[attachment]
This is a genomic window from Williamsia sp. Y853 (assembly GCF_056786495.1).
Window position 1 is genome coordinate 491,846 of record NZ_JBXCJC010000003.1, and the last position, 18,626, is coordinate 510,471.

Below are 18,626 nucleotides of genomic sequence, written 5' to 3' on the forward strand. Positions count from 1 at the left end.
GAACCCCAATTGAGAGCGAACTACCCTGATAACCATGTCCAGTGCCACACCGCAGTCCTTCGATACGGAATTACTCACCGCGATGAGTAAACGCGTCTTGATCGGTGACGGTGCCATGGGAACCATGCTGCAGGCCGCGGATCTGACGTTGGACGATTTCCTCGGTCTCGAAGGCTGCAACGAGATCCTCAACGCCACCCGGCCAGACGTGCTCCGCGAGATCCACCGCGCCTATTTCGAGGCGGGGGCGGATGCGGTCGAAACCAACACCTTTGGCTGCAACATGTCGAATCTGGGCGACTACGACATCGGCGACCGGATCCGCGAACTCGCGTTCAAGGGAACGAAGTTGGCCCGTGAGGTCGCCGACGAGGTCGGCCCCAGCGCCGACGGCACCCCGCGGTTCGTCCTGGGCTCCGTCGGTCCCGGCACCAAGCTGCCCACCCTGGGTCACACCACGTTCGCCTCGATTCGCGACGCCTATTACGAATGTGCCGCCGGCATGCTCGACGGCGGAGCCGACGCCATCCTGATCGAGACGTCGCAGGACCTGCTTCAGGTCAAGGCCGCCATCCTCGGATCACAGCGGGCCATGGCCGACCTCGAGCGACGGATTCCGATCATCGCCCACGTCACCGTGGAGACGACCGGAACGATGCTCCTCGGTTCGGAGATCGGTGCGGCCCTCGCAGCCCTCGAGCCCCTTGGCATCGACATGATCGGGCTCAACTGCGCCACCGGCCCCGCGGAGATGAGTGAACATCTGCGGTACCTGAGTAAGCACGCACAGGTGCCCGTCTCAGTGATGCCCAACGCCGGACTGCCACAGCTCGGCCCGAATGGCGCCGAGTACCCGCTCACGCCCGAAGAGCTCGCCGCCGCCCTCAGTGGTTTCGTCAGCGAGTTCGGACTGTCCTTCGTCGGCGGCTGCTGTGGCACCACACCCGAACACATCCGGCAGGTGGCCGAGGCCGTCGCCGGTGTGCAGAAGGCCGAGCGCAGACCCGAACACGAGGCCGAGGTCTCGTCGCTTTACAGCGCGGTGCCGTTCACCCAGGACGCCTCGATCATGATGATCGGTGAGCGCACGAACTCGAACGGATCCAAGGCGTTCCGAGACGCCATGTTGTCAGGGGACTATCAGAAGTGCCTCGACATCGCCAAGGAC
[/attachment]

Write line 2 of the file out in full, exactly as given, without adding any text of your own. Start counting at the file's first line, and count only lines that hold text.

Window position 1 is genome coordinate 491,846 of record NZ_JBXCJC010000003.1, and the last position, 18,626, is coordinate 510,471.